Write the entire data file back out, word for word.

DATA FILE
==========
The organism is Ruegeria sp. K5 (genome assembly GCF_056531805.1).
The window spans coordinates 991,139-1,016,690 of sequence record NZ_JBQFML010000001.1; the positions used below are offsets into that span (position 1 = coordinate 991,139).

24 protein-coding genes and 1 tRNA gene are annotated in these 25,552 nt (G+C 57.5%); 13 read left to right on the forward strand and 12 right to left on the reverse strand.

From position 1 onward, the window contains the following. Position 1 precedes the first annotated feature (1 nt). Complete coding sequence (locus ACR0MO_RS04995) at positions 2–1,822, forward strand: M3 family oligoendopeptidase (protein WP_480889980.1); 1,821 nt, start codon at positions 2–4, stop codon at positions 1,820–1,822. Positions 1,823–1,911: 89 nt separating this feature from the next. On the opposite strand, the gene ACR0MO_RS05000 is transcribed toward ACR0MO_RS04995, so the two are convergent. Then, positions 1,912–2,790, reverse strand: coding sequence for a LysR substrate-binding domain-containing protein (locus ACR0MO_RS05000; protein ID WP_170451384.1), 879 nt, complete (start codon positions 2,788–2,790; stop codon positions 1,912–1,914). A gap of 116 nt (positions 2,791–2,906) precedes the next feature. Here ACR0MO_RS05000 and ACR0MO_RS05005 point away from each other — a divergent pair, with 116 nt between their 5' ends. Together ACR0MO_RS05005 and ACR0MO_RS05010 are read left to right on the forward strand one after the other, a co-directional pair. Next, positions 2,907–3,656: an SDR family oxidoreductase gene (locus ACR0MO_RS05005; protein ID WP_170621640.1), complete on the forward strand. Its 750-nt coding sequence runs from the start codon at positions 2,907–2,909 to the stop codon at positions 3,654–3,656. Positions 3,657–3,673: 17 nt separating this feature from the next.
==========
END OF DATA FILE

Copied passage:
The organism is Ruegeria sp. K5 (genome assembly GCF_056531805.1).
The window spans coordinates 991,139-1,016,690 of sequence record NZ_JBQFML010000001.1; the positions used below are offsets into that span (position 1 = coordinate 991,139).

24 protein-coding genes and 1 tRNA gene are annotated in these 25,552 nt (G+C 57.5%); 13 read left to right on the forward strand and 12 right to left on the reverse strand.

From position 1 onward, the window contains the following. Position 1 precedes the first annotated feature (1 nt). Complete coding sequence (locus ACR0MO_RS04995) at positions 2–1,822, forward strand: M3 family oligoendopeptidase (protein WP_480889980.1); 1,821 nt, start codon at positions 2–4, stop codon at positions 1,820–1,822. Positions 1,823–1,911: 89 nt separating this feature from the next. On the opposite strand, the gene ACR0MO_RS05000 is transcribed toward ACR0MO_RS04995, so the two are convergent. Then, positions 1,912–2,790, reverse strand: coding sequence for a LysR substrate-binding domain-containing protein (locus ACR0MO_RS05000; protein ID WP_170451384.1), 879 nt, complete (start codon positions 2,788–2,790; stop codon positions 1,912–1,914). A gap of 116 nt (positions 2,791–2,906) precedes the next feature. Here ACR0MO_RS05000 and ACR0MO_RS05005 point away from each other — a divergent pair, with 116 nt between their 5' ends. Together ACR0MO_RS05005 and ACR0MO_RS05010 are read left to right on the forward strand one after the other, a co-directional pair. Next, positions 2,907–3,656: an SDR family oxidoreductase gene (locus ACR0MO_RS05005; protein ID WP_170621640.1), complete on the forward strand. Its 750-nt coding sequence runs from the start codon at positions 2,907–2,909 to the stop codon at positions 3,654–3,656. Positions 3,657–3,673: 17 nt separating this feature from the next.